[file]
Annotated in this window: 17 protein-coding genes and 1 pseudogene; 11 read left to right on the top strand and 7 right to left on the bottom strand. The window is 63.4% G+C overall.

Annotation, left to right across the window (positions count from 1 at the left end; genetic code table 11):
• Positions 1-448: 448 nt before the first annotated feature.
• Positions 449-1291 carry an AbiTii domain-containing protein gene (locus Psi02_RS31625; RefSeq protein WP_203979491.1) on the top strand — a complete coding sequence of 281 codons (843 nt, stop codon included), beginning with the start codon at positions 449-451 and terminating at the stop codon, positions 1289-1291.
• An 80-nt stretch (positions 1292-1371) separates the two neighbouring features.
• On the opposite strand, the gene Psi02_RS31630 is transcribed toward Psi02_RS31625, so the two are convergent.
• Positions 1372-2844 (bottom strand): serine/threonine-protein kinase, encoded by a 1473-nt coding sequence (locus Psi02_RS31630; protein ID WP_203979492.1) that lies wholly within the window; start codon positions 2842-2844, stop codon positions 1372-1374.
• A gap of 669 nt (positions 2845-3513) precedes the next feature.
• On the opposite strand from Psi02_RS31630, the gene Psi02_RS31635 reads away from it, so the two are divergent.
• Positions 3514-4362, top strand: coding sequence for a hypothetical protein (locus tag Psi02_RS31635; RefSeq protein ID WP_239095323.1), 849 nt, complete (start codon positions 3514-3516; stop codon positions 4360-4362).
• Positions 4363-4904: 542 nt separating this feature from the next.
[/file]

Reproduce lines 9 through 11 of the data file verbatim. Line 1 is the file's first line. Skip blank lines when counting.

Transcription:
• On the opposite strand from Psi02_RS31630, the gene Psi02_RS31635 reads away from it, so the two are divergent.
• Positions 3514-4362, top strand: coding sequence for a hypothetical protein (locus tag Psi02_RS31635; RefSeq protein ID WP_239095323.1), 849 nt, complete (start codon positions 3514-3516; stop codon positions 4360-4362).
• Positions 4363-4904: 542 nt separating this feature from the next.